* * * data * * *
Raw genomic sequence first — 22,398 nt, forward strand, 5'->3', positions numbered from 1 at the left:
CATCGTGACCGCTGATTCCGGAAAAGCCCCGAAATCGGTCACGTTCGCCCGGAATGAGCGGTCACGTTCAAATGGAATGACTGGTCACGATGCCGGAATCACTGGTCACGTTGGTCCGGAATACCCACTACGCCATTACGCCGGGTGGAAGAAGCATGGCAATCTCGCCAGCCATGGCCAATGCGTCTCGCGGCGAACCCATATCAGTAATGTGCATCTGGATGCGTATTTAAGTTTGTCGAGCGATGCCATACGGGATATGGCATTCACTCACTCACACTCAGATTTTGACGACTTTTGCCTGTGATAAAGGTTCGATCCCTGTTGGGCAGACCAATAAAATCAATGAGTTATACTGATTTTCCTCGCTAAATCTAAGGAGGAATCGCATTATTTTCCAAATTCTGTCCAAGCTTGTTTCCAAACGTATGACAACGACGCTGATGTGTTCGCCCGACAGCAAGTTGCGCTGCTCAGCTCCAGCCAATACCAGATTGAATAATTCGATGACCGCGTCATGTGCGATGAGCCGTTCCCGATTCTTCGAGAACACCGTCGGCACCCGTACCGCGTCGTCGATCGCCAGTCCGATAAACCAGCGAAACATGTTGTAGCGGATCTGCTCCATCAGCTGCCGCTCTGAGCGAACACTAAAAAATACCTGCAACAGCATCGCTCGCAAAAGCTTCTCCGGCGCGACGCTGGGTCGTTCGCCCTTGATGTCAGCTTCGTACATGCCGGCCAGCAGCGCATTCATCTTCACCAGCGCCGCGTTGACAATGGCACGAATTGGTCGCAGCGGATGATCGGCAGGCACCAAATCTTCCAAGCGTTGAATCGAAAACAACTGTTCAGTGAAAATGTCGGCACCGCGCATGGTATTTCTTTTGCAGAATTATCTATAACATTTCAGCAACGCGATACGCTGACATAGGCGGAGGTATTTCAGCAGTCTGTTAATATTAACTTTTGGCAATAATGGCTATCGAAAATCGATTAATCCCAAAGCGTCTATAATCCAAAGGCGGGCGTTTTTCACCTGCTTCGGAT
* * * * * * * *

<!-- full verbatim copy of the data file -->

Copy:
Raw genomic sequence first — 22,398 nt, forward strand, 5'->3', positions numbered from 1 at the left:
CATCGTGACCGCTGATTCCGGAAAAGCCCCGAAATCGGTCACGTTCGCCCGGAATGAGCGGTCACGTTCAAATGGAATGACTGGTCACGATGCCGGAATCACTGGTCACGTTGGTCCGGAATACCCACTACGCCATTACGCCGGGTGGAAGAAGCATGGCAATCTCGCCAGCCATGGCCAATGCGTCTCGCGGCGAACCCATATCAGTAATGTGCATCTGGATGCGTATTTAAGTTTGTCGAGCGATGCCATACGGGATATGGCATTCACTCACTCACACTCAGATTTTGACGACTTTTGCCTGTGATAAAGGTTCGATCCCTGTTGGGCAGACCAATAAAATCAATGAGTTATACTGATTTTCCTCGCTAAATCTAAGGAGGAATCGCATTATTTTCCAAATTCTGTCCAAGCTTGTTTCCAAACGTATGACAACGACGCTGATGTGTTCGCCCGACAGCAAGTTGCGCTGCTCAGCTCCAGCCAATACCAGATTGAATAATTCGATGACCGCGTCATGTGCGATGAGCCGTTCCCGATTCTTCGAGAACACCGTCGGCACCCGTACCGCGTCGTCGATCGCCAGTCCGATAAACCAGCGAAACATGTTGTAGCGGATCTGCTCCATCAGCTGCCGCTCTGAGCGAACACTAAAAAATACCTGCAACAGCATCGCTCGCAAAAGCTTCTCCGGCGCGACGCTGGGTCGTTCGCCCTTGATGTCAGCTTCGTACATGCCGGCCAGCAGCGCATTCATCTTCACCAGCGCCGCGTTGACAATGGCACGAATTGGTCGCAGCGGATGATCGGCAGGCACCAAATCTTCCAAGCGTTGAATCGAAAACAACTGTTCAGTGAAAATGTCGGCACCGCGCATGGTATTTCTTTTGCAGAATTATCTATAACATTTCAGCAACGCGATACGCTGACATAGGCGGAGGTATTTCAGCAGTCTGTTAATATTAACTTTTGGCAATAATGGCTATCGAAAATCGATTAATCCCAAAGCGTCTATAATCCAAAGGCGGGCGTTTTTCACCTGCTTCGGAT